Health Minister Jonathan Coleman says Waikato DHB patients are receiving their first surgical assessments faster compared to 10 years ago.
“Speeding up patients’ access to their first surgical assessments has been a priority for this Government,” says Dr Coleman.
“At the same time, we have also increased the number of patients receiving their first surgical assessment compared to 10 years ago.
“Last year a record 30,076 Waikato patients received their first surgical specialist assessment, compared to 25,002 in 2009.
That’s an increase of 20 per cent.
Waikato and Thames hospitals group manager Mark Spittal said there was only one patient at Waikato Hospital who had not received a first specialist appointment within the four month period at the end of March which excludes those who, for personal reasons, had rescheduled their appointments who did not turn up for their appointment.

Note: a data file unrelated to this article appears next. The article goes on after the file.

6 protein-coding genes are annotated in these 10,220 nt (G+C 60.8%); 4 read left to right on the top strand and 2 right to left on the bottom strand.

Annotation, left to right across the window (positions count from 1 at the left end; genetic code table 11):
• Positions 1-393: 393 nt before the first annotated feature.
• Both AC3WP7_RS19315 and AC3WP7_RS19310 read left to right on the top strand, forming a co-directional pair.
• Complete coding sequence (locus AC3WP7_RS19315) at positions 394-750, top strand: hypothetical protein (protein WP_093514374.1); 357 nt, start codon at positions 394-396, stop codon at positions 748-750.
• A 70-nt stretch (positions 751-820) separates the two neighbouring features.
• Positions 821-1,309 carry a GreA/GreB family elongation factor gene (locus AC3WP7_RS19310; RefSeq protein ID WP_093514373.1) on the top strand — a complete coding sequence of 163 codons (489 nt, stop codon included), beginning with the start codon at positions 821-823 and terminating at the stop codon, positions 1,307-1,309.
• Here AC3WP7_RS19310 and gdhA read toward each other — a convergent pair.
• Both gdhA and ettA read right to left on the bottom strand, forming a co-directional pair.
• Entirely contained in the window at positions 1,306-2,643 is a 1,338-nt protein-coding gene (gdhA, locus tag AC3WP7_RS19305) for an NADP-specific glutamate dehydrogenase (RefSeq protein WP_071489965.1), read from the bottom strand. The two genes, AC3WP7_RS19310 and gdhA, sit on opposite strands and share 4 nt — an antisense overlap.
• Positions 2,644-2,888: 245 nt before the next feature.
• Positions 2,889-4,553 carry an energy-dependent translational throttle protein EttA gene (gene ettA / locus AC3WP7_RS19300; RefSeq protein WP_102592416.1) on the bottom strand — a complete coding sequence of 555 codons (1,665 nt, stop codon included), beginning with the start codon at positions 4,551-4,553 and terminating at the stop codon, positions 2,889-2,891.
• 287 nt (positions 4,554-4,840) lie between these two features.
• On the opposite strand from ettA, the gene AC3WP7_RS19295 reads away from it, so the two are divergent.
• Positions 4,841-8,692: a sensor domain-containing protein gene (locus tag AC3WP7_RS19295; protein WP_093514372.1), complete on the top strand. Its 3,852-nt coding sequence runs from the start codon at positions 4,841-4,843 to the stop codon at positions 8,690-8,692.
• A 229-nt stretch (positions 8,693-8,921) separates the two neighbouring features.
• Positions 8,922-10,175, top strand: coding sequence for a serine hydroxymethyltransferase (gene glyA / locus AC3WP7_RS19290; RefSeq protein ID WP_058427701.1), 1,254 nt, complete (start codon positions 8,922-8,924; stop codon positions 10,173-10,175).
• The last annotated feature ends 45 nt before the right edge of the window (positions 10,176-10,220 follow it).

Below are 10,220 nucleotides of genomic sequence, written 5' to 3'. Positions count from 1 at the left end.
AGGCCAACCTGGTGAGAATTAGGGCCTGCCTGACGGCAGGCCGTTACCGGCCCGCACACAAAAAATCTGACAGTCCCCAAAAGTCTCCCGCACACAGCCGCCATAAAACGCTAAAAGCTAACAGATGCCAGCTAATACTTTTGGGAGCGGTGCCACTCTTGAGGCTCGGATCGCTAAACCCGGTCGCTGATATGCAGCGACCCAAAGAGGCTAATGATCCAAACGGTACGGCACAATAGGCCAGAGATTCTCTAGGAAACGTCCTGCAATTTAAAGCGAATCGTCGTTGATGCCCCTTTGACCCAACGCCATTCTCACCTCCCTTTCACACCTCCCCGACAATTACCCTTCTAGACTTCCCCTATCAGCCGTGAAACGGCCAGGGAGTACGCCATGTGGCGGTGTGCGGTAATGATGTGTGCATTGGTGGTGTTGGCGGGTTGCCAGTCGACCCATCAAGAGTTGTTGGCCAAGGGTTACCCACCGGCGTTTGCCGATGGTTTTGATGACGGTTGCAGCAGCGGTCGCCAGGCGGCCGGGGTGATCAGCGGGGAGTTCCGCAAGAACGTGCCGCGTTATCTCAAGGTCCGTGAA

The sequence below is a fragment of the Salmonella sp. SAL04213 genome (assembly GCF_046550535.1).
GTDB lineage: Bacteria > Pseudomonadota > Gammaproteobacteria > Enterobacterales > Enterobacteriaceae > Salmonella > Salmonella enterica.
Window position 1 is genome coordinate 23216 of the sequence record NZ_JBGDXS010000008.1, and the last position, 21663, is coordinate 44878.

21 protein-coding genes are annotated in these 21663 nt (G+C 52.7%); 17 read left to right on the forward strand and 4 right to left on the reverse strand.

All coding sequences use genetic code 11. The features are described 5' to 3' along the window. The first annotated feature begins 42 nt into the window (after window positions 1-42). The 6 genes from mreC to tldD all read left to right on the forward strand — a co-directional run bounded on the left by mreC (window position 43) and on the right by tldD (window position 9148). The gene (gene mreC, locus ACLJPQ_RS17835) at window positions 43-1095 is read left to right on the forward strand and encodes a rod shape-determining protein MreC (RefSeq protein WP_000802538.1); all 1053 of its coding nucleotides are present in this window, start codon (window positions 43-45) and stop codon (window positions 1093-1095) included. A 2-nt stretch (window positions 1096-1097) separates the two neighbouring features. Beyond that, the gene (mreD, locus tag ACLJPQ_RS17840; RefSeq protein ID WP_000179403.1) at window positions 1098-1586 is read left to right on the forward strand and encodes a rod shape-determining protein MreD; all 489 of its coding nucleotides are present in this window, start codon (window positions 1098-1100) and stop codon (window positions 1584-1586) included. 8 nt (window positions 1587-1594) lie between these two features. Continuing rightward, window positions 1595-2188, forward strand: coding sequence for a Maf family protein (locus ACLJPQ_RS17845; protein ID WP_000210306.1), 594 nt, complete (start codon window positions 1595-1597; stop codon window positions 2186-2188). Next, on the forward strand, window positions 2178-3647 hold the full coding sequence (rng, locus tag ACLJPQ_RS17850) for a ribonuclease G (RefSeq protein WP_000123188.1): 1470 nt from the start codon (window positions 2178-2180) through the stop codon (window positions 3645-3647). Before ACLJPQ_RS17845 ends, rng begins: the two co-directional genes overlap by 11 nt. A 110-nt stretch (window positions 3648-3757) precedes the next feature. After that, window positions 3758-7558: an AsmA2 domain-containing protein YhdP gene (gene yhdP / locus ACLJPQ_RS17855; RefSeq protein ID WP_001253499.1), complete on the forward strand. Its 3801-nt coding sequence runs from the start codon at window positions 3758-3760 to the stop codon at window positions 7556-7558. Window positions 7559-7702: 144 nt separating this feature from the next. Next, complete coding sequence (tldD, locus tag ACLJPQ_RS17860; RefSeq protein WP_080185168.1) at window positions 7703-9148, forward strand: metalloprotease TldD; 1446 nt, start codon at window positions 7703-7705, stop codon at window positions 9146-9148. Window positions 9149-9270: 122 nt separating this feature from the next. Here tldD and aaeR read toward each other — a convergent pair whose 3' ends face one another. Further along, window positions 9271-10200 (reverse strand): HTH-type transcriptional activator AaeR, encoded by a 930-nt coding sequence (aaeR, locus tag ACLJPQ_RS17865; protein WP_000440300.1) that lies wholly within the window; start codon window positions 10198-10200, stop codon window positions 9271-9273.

“In 2005 there were 33,000 patients nationwide waiting over six months for either a specialist assessment or surgery. Today there are just 35,” said Dr Coleman.
“We have set clear health targets which have helped to reduce the wait for the first surgical assessment as well as increase the volume being seen.
“These results are a credit to Waikato’s health professionals and helped by the Government’s investment of around $460 million in new money into the health budget each year.”
Mr Spittal paid tribute to the teams of people – from booking clerks, to nurses, doctors, Allied Health staff and managers – for the huge effort involved in Waikato’s results.
Media contact: Angela Kenealy 021 220 0129
Angela Kenealy | Press Secretary | Office of the Hon Dr Jonathan Coleman
Minister of Health, Minister for Sport and Recreation
Parliament Buildings |Wellington |Ph: +64 4 817 9902| mobile: +64 21 220 0129